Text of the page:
§ 15. Mr. ANNAN BRYCE
asked the Minister of Munitions (1) whether he will inform the House what firm has been concerned in the purchase of sulphuric acid from America; how much has been paid to the owners of vessels for the damage due to their ships to leakage of the iron drums in which the acid has been shipped; and whether the loss has fallen upon the Government agents or upon the Treasury; and (2) whether quantities of sulphuric acid, essential to the production of high explosives, have been purchased in America; whether, owing to defective methods of shipment, there has been loss and delay; what were the terms of purchase; and what the nature of the specification?
§ Dr. ADDISON
I will assume that by "sulphuric acid" he means oleum or fuming sulphuric acid. Certain quantities of oleum, which is an ingredient of high explosives, have been purchased from America through Messrs. C. Tennant Sons, Messrs. Baring Brothers, and Messrs. C. T. Bowring and Company. In the case of the earliest shipments there was a certain amount of loss due to the type of iron drums used. I may say that iron drums had always been used in this country, in America and elsewhere for the carriage of oleum both by land and sea, and the particular type used had been passed for the purpose by the American Inter-State Commission. Oleum, however, had never previously been transported across the Atlantic in quantity, so that no experience of the best type of drum to use for that purpose was available when the earliest shipments were made. The defects in the drums used in these earliest shipments have long ago been remedied. In the case of one shipment some delay was caused owing to instructions being sent to unstow the cargo of oleum and redrum it in stouter drums, but the supplies of oleum on hand in this country at the time being adequate, largely due to the earlier shipments, this 986 delay was in no way prejudicial to the supply of munitions of war. Nothing has been paid to owners of vessels for damage to their ships, but a claim has been lodged for damage, and two ships which had been damaged through leakage of oleum were purchased by His Majesty's Government on advantageous terms. My right hon. Friend does not consider it expedient in the public interest to give particulars as to the terms of purchase of oleum or as to the specification, but can assure the House that the statements that have recently been made in a certain newspaper are both inaccurate in detail and misleading in effect.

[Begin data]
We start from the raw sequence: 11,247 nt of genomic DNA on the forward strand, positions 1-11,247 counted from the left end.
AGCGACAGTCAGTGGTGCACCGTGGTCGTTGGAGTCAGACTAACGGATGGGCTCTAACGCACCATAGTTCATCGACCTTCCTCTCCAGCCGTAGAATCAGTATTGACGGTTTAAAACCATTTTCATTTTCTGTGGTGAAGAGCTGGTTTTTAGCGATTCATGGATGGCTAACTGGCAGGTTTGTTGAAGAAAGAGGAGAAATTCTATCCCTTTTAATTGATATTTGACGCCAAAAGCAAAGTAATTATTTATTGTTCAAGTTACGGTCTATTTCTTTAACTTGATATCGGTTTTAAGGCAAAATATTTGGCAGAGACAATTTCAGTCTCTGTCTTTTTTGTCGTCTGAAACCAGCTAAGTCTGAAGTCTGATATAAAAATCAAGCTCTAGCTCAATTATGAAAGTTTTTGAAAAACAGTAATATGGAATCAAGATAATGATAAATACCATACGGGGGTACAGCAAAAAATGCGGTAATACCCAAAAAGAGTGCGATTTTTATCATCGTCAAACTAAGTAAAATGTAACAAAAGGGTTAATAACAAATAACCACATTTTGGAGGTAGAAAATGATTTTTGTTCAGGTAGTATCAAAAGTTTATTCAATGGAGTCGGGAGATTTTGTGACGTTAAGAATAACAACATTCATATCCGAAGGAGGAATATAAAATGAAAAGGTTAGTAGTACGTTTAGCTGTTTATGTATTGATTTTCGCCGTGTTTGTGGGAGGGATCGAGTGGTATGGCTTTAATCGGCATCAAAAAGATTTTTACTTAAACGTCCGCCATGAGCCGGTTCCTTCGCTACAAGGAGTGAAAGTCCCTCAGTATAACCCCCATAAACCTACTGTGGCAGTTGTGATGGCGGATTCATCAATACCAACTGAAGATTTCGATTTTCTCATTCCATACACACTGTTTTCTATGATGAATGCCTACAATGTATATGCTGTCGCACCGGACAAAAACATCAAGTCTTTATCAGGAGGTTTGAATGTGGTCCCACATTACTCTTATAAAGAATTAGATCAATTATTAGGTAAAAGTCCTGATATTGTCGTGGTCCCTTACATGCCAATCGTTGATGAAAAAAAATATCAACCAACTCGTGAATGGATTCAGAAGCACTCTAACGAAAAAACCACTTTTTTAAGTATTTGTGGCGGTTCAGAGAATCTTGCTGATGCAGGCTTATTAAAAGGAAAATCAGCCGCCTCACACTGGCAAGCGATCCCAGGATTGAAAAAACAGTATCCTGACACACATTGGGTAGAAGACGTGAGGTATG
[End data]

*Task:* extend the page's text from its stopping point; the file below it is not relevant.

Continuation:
§ Dr. ADDISON
I do not know. They would be the drums ordinarily used for that purpose, but I will inquire into the matter.